The winner of The Great American Bake Off is… Part 3

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(If you missed them, here are parts one and two.)

When you were last with our heroine, I’d just discovered that I had refrozen my pumpkin puree for the pie I was supposed to take to Thanksgiving lunch that day. I had no choice but to grab another bag from the freezer and toss it in a bowl of warm water to hopefully thaw in time.

Recall that I had proudly announced to my husband that there would be no last-minute dash to the grocery store, as I had remembered, for the first time ever, that I needed evaporated milk for this recipe and so had bought it in advance.

While waiting on the puree, I started to make the pumpkin pie crust, by hand this time, when I stopped to put Joe down for a nap. I asked my husband to step in. When I came back, my husband was gone. On the counter was our near-empty tub of Crisco.

Right! It was running low, which is why I’ve had it on my shopping list… for months. I knew I’d need more eventually, like for baking season. I just didn’t realize it was upon us.

Now we were running low on time, too. While my husband was gone, I started scrubbing potatoes for our famous mashed potatoes, which always turn out great.

My husband makes them.

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Another image from Pixabay. Like I had time to stop and take pictures. Besides, ours look nothing like this. We used a giant pan filled with ten pounds of spuds.

Husband returned after insane Thanksgiving day shopping with a pie crust mix to save time. The girls wanted to help (always!), so they put the crust together and rolled it out while I continued peeling and chopping potatoes. When it was time to put the crust in the pan, my husband asked me to take over.

The dough was stuck to the cutting board.

I had to peel it off, scrape up all the pieces, flour the board, and start the rolling process over again. The pie would cook for one hour. We had 55 minutes left. In my haste, I was doing an awful job of it.

Then my husband read down the recipe–something you’re supposed to do before you start baking.

“It says cool for four hours.”

I hung my head. We had no intention of spending that much time at the in-laws.

“Oh forget it! Let’s just throw that frozen apple pie into the oven.”

“Ah, hell no,” he said. I’d bought that pie for him. He dislikes pumpkin pie, even when not made by me, and annually laments that we don’t make apple pie instead. When people start making jack-o-lanterns from apples, we’ll have apple pie.

“I’ll buy you a new one! Grab it from the freezer.”

“It cooks for forty-five minutes. Then you drop the temperature, spread the crumb topping, and cook it 10 minutes longer.”

“Who cares! Just throw it in!”

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Here’s the apple pie. It was delicious. Thank you, my dear friend Marie Callender.

Finally, out of time, Husband took the girls and the mashed potatoes to the in-laws and only arrived eight minutes late. I stayed home while the apple pie baked and Joe finished his nap. We got there a half hour or so later. The food was still good, though colder, and there was plenty of it.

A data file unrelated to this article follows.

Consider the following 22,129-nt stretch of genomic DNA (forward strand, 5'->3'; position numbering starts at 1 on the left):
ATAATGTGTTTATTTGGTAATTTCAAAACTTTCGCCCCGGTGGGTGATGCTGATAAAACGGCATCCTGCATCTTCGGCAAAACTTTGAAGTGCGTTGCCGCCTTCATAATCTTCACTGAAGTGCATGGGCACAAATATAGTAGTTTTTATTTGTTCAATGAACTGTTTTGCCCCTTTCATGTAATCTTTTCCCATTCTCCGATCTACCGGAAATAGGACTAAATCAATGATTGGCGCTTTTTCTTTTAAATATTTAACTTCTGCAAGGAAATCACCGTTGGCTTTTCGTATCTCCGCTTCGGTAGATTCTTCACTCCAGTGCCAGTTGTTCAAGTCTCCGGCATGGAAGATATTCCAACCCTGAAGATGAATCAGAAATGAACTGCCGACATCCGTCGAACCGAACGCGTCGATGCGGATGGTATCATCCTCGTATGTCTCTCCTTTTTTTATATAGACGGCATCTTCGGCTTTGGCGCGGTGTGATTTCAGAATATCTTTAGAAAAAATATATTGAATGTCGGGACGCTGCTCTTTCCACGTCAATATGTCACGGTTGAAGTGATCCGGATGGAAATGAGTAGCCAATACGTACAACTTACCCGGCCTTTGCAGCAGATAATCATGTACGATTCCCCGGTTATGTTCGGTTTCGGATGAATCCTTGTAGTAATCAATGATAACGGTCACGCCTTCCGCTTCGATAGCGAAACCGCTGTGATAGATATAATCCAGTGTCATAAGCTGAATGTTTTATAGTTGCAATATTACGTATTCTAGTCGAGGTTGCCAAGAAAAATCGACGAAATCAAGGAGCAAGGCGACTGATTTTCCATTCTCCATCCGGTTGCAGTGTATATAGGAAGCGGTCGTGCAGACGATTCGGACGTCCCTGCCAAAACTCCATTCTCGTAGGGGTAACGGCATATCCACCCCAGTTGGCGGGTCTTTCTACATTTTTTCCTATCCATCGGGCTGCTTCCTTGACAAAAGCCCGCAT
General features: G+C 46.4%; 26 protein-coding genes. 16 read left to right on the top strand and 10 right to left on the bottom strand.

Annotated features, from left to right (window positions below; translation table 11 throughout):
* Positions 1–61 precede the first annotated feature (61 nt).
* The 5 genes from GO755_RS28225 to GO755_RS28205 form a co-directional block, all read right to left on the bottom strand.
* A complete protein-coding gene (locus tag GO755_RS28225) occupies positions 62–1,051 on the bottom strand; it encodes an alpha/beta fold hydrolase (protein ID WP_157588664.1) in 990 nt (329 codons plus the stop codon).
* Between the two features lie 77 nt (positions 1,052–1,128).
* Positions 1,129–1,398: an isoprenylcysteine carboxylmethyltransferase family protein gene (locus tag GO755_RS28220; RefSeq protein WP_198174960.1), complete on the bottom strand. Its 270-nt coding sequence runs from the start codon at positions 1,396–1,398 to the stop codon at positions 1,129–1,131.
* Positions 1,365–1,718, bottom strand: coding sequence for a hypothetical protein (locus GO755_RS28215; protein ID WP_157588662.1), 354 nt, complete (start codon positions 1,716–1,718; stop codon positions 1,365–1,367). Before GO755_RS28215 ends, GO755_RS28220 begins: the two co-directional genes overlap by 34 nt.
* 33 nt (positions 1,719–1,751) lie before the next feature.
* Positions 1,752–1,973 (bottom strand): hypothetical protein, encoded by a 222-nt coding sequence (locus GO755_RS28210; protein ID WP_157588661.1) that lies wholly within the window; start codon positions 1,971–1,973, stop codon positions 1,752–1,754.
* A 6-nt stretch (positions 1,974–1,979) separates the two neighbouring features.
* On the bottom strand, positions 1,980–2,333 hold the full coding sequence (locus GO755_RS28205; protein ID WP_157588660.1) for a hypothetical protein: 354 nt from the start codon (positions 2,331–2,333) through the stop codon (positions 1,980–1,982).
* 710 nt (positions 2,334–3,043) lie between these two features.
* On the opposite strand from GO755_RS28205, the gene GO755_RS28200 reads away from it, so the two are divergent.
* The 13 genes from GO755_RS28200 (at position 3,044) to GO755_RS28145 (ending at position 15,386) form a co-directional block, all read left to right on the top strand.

You wanna know what else there was plenty of? Pie! Two pumpkin pies, a pumpkin pecan pie, a cheesecake, and two apple pies, not including ours, which wasn’t touched by anyone but us. We brought it back home, and it was thoroughly enjoyed!

I also baked the pumpkin pie. And guess what? It, too, amazingly, was great, jack-o-lantern pumpkins not-withstanding.

Extra bonus: That pie crust mix my husband bought came as a pack of two. Now I can make another pie for my daughter’s birthday. I still have some baker’s chocolate in the cupboard. I’ll invite the in-laws!

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50 responses »

  1. Are you as cool then as you sound here? I would have been a mess of nerves! Btw, my husband says my best dishes are the ones in which I just toss this and that, made only for ourselves πŸ˜€

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  2. LOL! At least Paul got to enjoy his apple pie at his leisure! And Joe got his nap. Nothing like when good intentions go awry (Crisco on the list for months–been there! I end up using margarine in a pinch, like when making buttercream frosting, which has 50/50 Crisco and butter or margarine. So without Crisco, it’s all butter or margarine (usually margarine, because it’s kinda like Crisco). So you guys had excess pie too? My in-laws usually have at least 1 too many. Not that it matters to me, because I don’t eat pie. Well, unless it’s fresh apple pie, and warm, with ice cream. πŸ˜€

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  3. It was a good pie. And it was a crazy morning…cannot wait until I see what we do next year.

    And for the record…the commonly known phrase is this: “It is as American as APPLE pie.” Not pumpkin.

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  4. I never made pie crust from scratch but my mother-in-law did. Oh my they were great! So much better than the sticks or the frozen. But, with kids to raise, pie crust from scratch and cleaning just go out the window!

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  5. Hurray, all’s well that ends well! By gosh, I think you’re getting the hang of it…even though the process sounds a bit chaotic (hello, how can you expect otherwise with kids) you somehow manage to pull it off. Can’t wait to hear about the birthday pie!

    Liked by 1 person

  6. Sometimes the Holiday, it’s just another added stress, I ended all that nonsense twenty eight years ago, no Christmas diner, no Gifts, no cards, no traveling! πŸ™‚

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